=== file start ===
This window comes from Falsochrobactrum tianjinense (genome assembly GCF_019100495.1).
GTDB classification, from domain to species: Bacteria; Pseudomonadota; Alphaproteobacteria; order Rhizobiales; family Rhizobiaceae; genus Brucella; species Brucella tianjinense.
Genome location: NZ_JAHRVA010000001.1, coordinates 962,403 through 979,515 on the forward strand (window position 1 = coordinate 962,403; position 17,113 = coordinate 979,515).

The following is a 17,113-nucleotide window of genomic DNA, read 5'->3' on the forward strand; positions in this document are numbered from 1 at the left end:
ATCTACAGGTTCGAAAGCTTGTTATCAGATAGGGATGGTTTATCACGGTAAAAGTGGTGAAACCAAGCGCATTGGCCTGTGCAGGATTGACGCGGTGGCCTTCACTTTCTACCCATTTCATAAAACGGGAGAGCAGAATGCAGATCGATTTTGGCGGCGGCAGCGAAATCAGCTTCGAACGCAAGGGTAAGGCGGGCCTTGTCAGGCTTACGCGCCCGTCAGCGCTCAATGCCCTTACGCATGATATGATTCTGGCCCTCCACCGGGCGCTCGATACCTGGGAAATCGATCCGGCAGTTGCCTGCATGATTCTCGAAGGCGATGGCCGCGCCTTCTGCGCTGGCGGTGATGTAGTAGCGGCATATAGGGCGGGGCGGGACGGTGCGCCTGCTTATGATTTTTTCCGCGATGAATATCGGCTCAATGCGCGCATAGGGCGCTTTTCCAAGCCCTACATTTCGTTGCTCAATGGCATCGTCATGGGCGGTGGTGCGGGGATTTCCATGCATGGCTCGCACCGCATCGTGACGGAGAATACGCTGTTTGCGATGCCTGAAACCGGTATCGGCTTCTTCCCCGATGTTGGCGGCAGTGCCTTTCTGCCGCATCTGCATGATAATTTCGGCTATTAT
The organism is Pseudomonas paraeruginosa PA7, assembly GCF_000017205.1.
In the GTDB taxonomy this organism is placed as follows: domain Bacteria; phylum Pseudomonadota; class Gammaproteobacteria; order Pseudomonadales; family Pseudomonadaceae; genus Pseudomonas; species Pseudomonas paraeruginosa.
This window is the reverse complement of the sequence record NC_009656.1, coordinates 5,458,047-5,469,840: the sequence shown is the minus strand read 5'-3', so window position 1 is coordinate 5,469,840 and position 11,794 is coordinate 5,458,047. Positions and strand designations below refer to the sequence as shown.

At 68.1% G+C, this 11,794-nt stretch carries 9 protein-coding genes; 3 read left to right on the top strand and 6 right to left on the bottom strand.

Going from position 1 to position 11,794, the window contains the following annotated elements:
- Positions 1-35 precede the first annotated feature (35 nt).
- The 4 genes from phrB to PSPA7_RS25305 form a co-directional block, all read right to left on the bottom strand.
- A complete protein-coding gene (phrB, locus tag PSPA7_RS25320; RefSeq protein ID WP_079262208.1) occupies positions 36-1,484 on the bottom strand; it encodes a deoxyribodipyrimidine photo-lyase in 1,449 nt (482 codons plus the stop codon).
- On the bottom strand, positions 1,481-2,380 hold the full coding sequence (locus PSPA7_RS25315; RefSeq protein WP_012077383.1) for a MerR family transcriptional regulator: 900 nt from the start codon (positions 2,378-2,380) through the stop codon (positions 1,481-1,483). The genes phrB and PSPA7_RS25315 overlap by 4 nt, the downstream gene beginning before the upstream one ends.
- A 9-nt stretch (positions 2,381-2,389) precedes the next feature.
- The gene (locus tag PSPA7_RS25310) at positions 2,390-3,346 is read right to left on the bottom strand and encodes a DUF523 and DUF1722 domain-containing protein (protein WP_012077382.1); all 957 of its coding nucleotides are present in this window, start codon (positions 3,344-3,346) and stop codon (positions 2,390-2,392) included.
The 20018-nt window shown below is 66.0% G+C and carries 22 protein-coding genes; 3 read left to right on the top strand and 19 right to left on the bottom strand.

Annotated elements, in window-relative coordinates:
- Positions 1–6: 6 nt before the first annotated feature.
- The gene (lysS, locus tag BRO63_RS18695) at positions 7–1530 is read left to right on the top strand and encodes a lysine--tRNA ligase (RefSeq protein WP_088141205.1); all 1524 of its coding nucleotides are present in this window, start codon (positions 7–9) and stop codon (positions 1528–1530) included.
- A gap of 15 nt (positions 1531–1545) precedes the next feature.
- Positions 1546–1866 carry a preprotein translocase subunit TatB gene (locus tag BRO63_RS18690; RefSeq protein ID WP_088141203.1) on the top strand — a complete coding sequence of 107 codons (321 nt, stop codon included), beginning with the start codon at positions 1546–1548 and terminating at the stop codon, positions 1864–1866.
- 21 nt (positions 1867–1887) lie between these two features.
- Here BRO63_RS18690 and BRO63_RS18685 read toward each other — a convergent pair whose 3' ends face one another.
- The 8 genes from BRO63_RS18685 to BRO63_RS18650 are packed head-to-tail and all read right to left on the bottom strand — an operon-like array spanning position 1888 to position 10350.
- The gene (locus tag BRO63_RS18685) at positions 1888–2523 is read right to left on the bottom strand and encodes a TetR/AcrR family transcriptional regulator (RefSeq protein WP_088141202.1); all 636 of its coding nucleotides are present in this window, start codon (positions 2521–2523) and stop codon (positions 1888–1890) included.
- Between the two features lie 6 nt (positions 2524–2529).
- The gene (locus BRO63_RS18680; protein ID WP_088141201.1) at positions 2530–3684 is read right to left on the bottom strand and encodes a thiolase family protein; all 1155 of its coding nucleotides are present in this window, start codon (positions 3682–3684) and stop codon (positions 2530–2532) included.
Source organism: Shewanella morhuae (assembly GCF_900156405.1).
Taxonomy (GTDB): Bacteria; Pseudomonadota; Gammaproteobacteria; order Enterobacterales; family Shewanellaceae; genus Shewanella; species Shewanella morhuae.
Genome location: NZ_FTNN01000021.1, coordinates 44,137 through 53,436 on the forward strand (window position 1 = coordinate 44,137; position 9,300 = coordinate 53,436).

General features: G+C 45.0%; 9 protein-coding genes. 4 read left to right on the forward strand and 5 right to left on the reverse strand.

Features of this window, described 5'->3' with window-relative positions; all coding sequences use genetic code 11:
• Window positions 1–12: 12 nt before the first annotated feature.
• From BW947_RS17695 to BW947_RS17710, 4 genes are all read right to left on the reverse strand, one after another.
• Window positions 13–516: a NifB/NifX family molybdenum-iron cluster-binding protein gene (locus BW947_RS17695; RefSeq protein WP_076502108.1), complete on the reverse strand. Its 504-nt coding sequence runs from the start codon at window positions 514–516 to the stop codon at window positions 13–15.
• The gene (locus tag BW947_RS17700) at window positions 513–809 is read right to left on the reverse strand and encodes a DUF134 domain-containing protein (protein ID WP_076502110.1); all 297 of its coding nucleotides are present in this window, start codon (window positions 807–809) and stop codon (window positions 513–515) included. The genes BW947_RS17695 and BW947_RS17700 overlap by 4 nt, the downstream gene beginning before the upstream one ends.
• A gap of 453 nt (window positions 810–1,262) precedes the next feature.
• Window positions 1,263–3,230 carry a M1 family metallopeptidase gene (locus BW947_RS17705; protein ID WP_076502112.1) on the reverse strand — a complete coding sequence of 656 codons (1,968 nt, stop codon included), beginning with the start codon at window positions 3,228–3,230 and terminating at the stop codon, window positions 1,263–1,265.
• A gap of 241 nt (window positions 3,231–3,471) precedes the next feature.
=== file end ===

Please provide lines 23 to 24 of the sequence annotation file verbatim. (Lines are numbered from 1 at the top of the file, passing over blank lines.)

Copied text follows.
- 21 nt (positions 1867–1887) lie between these two features.
- Here BRO63_RS18690 and BRO63_RS18685 read toward each other — a convergent pair whose 3' ends face one another.